Sass Jordan: Right? But I mean, he was, first of all, he was nervous. And second of all he was you know, a kid and he’d never really done anything. Like, he was just like bursting with excitement and energy. So naturally, you know, that will speed up your tempo. I mean, I get speedy and I’m like an old warhorse, you know, I can still get speedy. But he was just such a great kid. Just such a great kid. And he had the raw material. We knew he would end up being able to do it. It was just gonna take a little, you know, teaching, a little, you know, bringing them under your wing and going, okay, you got this bro.

Joe Frietze: Learn it on the tour.

Sass Jordan: And that’s exactly what he did. And he was such a charismatic human being. I’ve had messages from people who saw me on that tour. And they say stuff like, “You were great, but oh my God, I couldn’t keep my eyes off Taylor!” I was like, “I’d have been the same way. Luckily he was behind me.”

Joe Frietze: Yeah, he had such energy.

Sass Jordan: Yeah, and we remained really, really good friends until he left.

Joe Frietze: That’s great. One more question that might seem out of the blue, but since we mentioned the rain at that specific show earlier, I noticed that rain seems to be a theme with your music. You’ve got “Loves Like Rain,” “Rainshowers,” “Pissing Down.” You even covered, “Have You Ever Seen The Rain?” by Credence. Is that a conscious choice?

Sass Jordan: Oh my god, Joe, you just freaked me out! You know what? I even wrote a song for this guy in Quebec in the eighties, and guess what it was called? “Rain.” I literally, Michael Breen, it was called, the song was called “Rain.” Oh my goodness. It’s so interesting that you just said that because I’ve never put that together myself. I, I always think the word I overuse is believe – “I Wanna Believe,” “Make You A Believer,” “You Don’t Have To Believe Me.” We always say, “Should we do, the Believe trilogy here?”

Joe Frietze: Now you can do a rain trilogy.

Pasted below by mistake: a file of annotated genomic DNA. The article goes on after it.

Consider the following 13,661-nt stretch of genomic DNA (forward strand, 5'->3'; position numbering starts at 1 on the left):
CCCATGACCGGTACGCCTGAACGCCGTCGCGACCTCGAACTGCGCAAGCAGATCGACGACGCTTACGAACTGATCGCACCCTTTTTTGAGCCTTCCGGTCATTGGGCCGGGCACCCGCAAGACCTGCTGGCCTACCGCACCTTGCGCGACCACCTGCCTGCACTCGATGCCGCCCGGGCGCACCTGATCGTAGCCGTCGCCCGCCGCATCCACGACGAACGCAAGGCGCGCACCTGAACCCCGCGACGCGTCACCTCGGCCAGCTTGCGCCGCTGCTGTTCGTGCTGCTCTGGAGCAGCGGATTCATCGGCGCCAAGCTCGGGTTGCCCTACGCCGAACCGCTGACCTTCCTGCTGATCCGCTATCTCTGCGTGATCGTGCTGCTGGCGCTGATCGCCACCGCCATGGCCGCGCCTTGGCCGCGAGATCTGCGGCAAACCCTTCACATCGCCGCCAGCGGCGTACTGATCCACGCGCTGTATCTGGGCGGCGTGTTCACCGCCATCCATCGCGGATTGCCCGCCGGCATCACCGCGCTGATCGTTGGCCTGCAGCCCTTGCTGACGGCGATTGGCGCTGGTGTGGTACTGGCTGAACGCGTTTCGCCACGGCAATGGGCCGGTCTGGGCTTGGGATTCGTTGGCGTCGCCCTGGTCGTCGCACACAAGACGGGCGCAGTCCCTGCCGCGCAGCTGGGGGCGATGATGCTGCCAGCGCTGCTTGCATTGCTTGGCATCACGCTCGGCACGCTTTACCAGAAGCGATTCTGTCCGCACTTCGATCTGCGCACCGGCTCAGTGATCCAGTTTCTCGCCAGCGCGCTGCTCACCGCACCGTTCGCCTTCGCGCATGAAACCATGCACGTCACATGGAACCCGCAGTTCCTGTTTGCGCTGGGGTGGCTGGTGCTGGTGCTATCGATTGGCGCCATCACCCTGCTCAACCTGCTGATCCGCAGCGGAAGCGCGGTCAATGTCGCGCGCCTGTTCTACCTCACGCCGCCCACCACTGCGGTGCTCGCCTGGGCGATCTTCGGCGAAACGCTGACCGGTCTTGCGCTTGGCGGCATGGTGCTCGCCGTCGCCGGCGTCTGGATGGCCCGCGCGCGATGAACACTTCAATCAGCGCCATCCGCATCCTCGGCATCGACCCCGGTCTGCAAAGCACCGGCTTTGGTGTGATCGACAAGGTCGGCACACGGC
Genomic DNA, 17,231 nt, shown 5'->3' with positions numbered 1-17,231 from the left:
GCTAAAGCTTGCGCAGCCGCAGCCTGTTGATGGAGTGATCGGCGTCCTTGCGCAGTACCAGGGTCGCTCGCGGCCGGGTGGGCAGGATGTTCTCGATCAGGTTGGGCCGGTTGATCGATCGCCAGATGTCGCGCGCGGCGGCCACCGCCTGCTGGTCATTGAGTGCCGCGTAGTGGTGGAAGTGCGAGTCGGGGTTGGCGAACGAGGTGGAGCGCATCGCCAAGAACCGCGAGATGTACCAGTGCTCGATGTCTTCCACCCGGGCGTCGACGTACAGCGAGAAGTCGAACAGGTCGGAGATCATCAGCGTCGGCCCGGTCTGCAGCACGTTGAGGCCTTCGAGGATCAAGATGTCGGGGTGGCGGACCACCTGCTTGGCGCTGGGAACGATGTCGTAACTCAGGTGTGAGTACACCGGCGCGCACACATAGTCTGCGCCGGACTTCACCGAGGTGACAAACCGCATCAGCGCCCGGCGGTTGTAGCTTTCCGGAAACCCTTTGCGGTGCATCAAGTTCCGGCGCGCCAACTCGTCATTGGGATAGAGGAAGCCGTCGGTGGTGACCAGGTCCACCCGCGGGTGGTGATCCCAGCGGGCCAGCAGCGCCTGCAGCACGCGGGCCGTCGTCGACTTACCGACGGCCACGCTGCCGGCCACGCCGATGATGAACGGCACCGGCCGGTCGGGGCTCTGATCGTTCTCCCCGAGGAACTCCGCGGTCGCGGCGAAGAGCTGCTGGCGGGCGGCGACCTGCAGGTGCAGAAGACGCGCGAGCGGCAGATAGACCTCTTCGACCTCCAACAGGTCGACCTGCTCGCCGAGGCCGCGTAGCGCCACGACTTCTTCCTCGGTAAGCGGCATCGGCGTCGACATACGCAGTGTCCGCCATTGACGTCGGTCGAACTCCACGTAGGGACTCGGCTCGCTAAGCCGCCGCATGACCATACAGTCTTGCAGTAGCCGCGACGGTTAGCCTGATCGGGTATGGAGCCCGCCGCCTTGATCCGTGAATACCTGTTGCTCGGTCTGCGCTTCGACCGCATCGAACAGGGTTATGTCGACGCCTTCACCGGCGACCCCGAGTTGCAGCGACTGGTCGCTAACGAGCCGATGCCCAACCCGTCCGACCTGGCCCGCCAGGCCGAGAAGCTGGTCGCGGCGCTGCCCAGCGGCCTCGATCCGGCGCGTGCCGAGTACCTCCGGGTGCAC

Sass Jordan: Oh, now I can do a quadruple, quadrilogy. Oh my goodness. I suppose it’s just, you know, it’s a classic tool for any writer because it’s so evocative. I mean, you know, rain is just, you know, I don’t even know how to explain it. Rain is universal. Everybody knows what we’re talking about now.

Joe Frietze: It’s cleansing.

Sass Jordan: Yeah. Yeah. I mean, it’s just such an obvious kind of metaphor. Uh, and I’m lazy.

Joe Frietze: Well, if you ever need another cover song, I think you would do a great job with “I Can’t Stand The Rain.”

Sass Jordan: Wait, wait. No, I didn’t do that one. I’m going, wait a minute. Wait a minute. Did I have another, didn’t I do that one? No, no, no, no. I did another one, similar. It’s on the soundtrack of a film, which I never saw, but the film was called American Boyfriends. Hmm. And, and I do, uh, it’s, it’s, it’s Motown. Yeah. Uh, “Rescue Me,” that’s it! It’s called “Rescue Me,” and that’s what I was mixing up with. Wait, wait, wait! What about “Raindrops Keep Falling On My Hed?” Yeah, there you go, Butch Cassidy and The Sundance Kid. You can tell I’m a dinosaur.

Joe Frietze: Then we’re dinosaurs together.

Sass Jordan: Ha. But we need to, hey Joe, listen to me, we need to get you on some electrolytes because this soda stuff is gonna be the death of you. I’m telling you right now.

Joe Frietze: Right now I’m drinking water.

Sass Jordan: Okay, but you are not absorbing it. Listen to your doctor. That would be me. Just get yourself some LMNT. It’s like salty. I like the orange one. Orange salt. You might like it. and I do not, by the way, have anything to do with the company other than I buy their stuff.

Joe Frietze: Well, when we start the Sas Jordan podcast, we’ll make sure they’re a sponsor.

Sass Jordan: We need everybody! All right my dear, do you have enough?

Joe Frietze: I guess the last question is, what’s next for Sass Jordan?

Sass Jordan: I sincerely hope life, because I’m not interested in exiting stage left just yet. However, if I do, I’ve had a good one, but I sincerely wanna keep going. I’m like, I’d love to go to like, I literally think I’d at least 125. A hundred and twenty-five would be a good run. But I don’t wanna look like I’m 125. That’s the only issue I have with aging. I don’t wanna look like that, but I definitely got shit I could do. I’ve got enough stuff that I wanna do that would definitely last me to 125 plus. That would give me, I can’t do the math, but many more years of smoking and drinking.

Sass Jordan